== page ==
The torroidal inductor in there is used in a way I'm not familiar with. Directly after the rectifiers is a winding through this torroid core, then it's on to another inductor and the cap. Each rectifier, four in this case, feeds its own winding through the same torroid. In other words, there's four separate coils wound on one core. I'm not sure what purpose this serves, but possibly it's more than just giving some inductance in series from the rectifiers. At any rate, it's these windings that I would consider replacing with a heavier gauge, just to keep some of the losses down. I will in no way be opening up the power transformer to mess with windings. These things are pretty well glued up tight- all that would happen if you tried to get into it is it would break.

That inductor is wound with a proportional winding from each output to improve "cross-regulation", meaning that a load on one is reflected more equally in others.

Otherwise, a load on one that has the feedback from it may cause others to go drastically upwards in voltage, as the PWM duty cycle varies upwards to hold the load.

It is usually the main inductor, and the others are more like "hash chokes".

If you mess with it, and want the other outputs, keep the windings at same proportional turns ratio. (otherwise delete the other rectifiers). However, more current may end up saturating it, which will not be what you want. PC power supplies CAN be hacked, but they usually are pretty optimized designs, so any changes need to be compensated for. Removing the other unused windings gives more winding window, and also more ampere-turns left for the one(s) you want. But the issue of inductance is still there, the inductance needs to be "designed" for the supply to work well.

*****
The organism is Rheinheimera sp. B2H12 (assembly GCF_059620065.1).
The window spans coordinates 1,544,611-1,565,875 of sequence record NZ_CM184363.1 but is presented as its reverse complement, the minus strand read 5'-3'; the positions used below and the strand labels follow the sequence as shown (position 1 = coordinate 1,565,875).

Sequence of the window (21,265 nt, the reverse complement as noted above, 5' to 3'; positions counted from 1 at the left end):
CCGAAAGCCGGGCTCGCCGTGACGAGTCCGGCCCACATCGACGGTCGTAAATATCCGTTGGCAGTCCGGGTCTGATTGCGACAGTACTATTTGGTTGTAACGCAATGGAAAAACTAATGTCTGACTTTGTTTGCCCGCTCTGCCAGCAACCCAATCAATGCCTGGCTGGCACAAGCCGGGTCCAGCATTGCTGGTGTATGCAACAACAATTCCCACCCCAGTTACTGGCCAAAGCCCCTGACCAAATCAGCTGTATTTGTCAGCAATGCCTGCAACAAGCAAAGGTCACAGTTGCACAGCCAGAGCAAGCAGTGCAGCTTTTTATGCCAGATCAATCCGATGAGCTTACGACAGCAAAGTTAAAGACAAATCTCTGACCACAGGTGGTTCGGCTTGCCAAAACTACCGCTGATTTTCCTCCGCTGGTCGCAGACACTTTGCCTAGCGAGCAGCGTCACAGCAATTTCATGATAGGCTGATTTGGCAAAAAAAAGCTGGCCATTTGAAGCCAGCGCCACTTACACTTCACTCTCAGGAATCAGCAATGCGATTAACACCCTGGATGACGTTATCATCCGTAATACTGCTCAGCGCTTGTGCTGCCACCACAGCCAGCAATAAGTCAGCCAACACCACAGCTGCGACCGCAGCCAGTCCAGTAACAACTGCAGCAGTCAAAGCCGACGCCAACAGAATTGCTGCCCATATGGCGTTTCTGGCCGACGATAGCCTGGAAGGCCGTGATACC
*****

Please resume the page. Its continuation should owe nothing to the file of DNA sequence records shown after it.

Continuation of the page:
Some PC supplies are more advanced types, not simple "forward converters", but high efficiency quasi-resonant types, etc, which are only hackable with expert knowledge.

darryl
07-23-2011, 02:09 AM
A couple of points- first, I don't want to wire two power supplies together for 24 volts when one will produce it, though I know it could work. Secondly, if I re-wire the output inductor I wouldn't be altering the number of turns on it, just increasing the size of the wire (or winding it bi or tri-filar). I think in this case I will be eliminating the 5 v output and the -5 v output, so I would only need two windings through the inductor. In addition to making the gauge larger, I would wind the same number of turns through it for the -12 v output that already exist for the +12 v output.

Referring to my schematics, some have the feedback coming from the +5 output, others have it coming from the +12 output. I will have to physically follow the feedback trace in the power supplies I'm using to make sure I don't leave it open circuit when I pull the parts out that won't be needed.

Here's something I didn't notice before- one of the schematics shows some very low capacitance values on the outputs, like 1 uf. They must be relying on the motherboard to provide sufficient filtering. The ATX 200 is like this.

J Tiers